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    Can someone explain how they got the expression N = Pcos(Theta)

    Isn't it cos(theta)= P / N

    so that

    N = P / cos(theta) ?



    thanks
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    (Original post by crescendo7)
    http://postimg.org/image/yniz5pfab/

    Can someone explain how they got the expression N = Pcos(Theta)

    Isn't it cos(theta)= P / N

    so that

    N = P / cos(theta) ?



    thanks


    No

    The force that you are resolving is always the hypotenuse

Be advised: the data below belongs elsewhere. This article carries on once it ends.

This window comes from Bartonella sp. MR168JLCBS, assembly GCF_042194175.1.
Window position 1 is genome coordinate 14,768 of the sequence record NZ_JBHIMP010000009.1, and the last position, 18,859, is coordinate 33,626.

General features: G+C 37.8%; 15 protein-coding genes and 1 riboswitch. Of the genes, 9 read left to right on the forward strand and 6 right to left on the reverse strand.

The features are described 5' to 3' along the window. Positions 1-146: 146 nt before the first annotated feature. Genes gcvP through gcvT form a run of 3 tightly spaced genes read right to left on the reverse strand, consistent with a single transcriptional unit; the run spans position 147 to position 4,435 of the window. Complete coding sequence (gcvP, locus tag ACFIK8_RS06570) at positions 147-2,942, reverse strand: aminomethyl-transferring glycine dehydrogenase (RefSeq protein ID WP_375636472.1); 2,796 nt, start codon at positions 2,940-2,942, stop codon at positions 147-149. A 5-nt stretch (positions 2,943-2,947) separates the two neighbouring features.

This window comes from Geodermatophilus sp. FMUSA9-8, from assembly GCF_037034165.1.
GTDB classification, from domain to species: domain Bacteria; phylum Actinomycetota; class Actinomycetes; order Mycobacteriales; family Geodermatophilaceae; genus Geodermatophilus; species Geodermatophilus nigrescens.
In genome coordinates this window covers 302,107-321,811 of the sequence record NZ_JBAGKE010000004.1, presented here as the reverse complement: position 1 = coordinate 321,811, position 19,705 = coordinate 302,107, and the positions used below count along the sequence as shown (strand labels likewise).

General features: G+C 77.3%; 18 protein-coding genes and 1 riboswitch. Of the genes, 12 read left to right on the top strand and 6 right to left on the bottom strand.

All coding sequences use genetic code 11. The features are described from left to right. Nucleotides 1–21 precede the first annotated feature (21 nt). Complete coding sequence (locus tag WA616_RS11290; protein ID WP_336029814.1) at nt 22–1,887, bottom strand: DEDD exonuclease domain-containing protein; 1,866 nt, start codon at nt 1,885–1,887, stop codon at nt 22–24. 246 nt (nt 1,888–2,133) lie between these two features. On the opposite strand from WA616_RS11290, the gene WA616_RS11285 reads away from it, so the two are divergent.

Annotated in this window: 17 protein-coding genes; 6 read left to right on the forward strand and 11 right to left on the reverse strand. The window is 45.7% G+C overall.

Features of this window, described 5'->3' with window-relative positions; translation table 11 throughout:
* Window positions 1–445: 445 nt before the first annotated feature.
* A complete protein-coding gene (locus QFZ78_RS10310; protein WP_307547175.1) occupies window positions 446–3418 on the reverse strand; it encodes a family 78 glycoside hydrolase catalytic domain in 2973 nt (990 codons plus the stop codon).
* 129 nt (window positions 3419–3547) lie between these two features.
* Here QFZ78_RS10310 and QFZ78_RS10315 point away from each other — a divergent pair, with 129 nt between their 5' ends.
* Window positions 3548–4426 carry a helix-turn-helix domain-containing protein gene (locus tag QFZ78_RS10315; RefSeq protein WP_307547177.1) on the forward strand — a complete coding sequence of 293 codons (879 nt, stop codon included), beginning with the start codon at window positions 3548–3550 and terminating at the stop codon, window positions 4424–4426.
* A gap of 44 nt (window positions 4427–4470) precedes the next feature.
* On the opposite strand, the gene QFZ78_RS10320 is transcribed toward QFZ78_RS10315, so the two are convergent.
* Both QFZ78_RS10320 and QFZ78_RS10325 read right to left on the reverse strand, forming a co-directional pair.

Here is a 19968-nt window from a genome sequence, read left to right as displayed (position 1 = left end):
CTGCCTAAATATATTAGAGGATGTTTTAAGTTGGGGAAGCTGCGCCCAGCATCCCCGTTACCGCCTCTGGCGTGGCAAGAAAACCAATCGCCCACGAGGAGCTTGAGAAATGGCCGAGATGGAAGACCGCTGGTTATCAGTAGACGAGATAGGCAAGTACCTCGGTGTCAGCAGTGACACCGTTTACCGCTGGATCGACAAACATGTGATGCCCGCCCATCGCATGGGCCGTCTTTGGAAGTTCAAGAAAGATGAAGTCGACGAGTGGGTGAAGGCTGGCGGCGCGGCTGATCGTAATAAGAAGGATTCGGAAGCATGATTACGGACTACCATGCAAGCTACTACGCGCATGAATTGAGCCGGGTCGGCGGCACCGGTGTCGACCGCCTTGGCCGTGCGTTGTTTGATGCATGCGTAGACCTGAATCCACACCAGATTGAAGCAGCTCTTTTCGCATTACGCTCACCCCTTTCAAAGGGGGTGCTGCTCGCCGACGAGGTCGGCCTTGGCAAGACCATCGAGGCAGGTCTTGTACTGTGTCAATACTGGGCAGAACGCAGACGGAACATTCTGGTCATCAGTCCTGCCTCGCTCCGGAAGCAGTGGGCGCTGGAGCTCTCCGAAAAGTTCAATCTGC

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    (Original post by TenOfThem)
    The force that you are resolving is always the hypotenuse
    Why would it be wrong if this was not the case e.g if N was the hypotenuse
    and P was the adjacent side
    What would be wrong with the right angled triangle
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    (Original post by crescendo7)
    Why would it be wrong if this was not the case e.g if N was the hypotenuse
    and P was the adjacent side
    What would be wrong with the right angled triangle
    You resolve a force into 2 perpendicular directions - so the resolved directions must have a right angle between them - therefore the force has to be the hypotenuse
 
 
 
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